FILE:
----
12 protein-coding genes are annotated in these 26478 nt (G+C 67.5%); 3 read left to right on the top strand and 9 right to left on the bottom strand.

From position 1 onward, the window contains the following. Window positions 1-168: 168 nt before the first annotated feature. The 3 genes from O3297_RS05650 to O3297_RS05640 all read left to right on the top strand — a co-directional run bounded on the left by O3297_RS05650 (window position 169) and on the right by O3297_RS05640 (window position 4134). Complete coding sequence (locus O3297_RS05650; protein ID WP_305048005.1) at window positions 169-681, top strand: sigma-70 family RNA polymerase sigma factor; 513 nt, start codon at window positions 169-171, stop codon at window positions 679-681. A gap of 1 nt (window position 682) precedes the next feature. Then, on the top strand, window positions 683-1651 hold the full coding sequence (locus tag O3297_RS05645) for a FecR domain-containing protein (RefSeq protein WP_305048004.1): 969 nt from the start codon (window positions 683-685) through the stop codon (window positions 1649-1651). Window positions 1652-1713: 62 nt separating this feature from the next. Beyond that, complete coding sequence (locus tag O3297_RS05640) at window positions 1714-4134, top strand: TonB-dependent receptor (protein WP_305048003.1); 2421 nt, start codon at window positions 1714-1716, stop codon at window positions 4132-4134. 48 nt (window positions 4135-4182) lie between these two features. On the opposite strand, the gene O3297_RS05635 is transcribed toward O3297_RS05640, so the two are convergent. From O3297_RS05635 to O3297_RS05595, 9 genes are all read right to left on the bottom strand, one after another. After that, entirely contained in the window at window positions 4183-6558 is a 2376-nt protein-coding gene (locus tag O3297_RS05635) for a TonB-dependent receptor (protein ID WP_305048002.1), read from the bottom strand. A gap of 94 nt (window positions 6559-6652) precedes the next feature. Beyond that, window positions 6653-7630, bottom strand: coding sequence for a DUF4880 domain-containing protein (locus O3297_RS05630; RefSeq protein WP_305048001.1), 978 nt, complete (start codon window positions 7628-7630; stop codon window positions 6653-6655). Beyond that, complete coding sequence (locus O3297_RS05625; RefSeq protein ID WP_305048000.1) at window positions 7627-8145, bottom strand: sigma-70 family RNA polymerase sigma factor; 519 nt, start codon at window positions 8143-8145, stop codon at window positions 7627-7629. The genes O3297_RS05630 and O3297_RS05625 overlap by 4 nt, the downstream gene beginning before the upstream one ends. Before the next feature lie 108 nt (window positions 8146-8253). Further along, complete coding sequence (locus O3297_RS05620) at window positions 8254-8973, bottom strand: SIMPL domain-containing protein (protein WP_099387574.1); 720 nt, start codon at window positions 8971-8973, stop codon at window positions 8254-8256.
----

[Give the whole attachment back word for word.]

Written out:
12 protein-coding genes are annotated in these 26478 nt (G+C 67.5%); 3 read left to right on the top strand and 9 right to left on the bottom strand.

From position 1 onward, the window contains the following. Window positions 1-168: 168 nt before the first annotated feature. The 3 genes from O3297_RS05650 to O3297_RS05640 all read left to right on the top strand — a co-directional run bounded on the left by O3297_RS05650 (window position 169) and on the right by O3297_RS05640 (window position 4134). Complete coding sequence (locus O3297_RS05650; protein ID WP_305048005.1) at window positions 169-681, top strand: sigma-70 family RNA polymerase sigma factor; 513 nt, start codon at window positions 169-171, stop codon at window positions 679-681. A gap of 1 nt (window position 682) precedes the next feature. Then, on the top strand, window positions 683-1651 hold the full coding sequence (locus tag O3297_RS05645) for a FecR domain-containing protein (RefSeq protein WP_305048004.1): 969 nt from the start codon (window positions 683-685) through the stop codon (window positions 1649-1651). Window positions 1652-1713: 62 nt separating this feature from the next. Beyond that, complete coding sequence (locus tag O3297_RS05640) at window positions 1714-4134, top strand: TonB-dependent receptor (protein WP_305048003.1); 2421 nt, start codon at window positions 1714-1716, stop codon at window positions 4132-4134. 48 nt (window positions 4135-4182) lie between these two features. On the opposite strand, the gene O3297_RS05635 is transcribed toward O3297_RS05640, so the two are convergent. From O3297_RS05635 to O3297_RS05595, 9 genes are all read right to left on the bottom strand, one after another. After that, entirely contained in the window at window positions 4183-6558 is a 2376-nt protein-coding gene (locus tag O3297_RS05635) for a TonB-dependent receptor (protein ID WP_305048002.1), read from the bottom strand. A gap of 94 nt (window positions 6559-6652) precedes the next feature. Beyond that, window positions 6653-7630, bottom strand: coding sequence for a DUF4880 domain-containing protein (locus O3297_RS05630; RefSeq protein WP_305048001.1), 978 nt, complete (start codon window positions 7628-7630; stop codon window positions 6653-6655). Beyond that, complete coding sequence (locus O3297_RS05625; RefSeq protein ID WP_305048000.1) at window positions 7627-8145, bottom strand: sigma-70 family RNA polymerase sigma factor; 519 nt, start codon at window positions 8143-8145, stop codon at window positions 7627-7629. The genes O3297_RS05630 and O3297_RS05625 overlap by 4 nt, the downstream gene beginning before the upstream one ends. Before the next feature lie 108 nt (window positions 8146-8253). Further along, complete coding sequence (locus O3297_RS05620) at window positions 8254-8973, bottom strand: SIMPL domain-containing protein (protein WP_099387574.1); 720 nt, start codon at window positions 8971-8973, stop codon at window positions 8254-8256.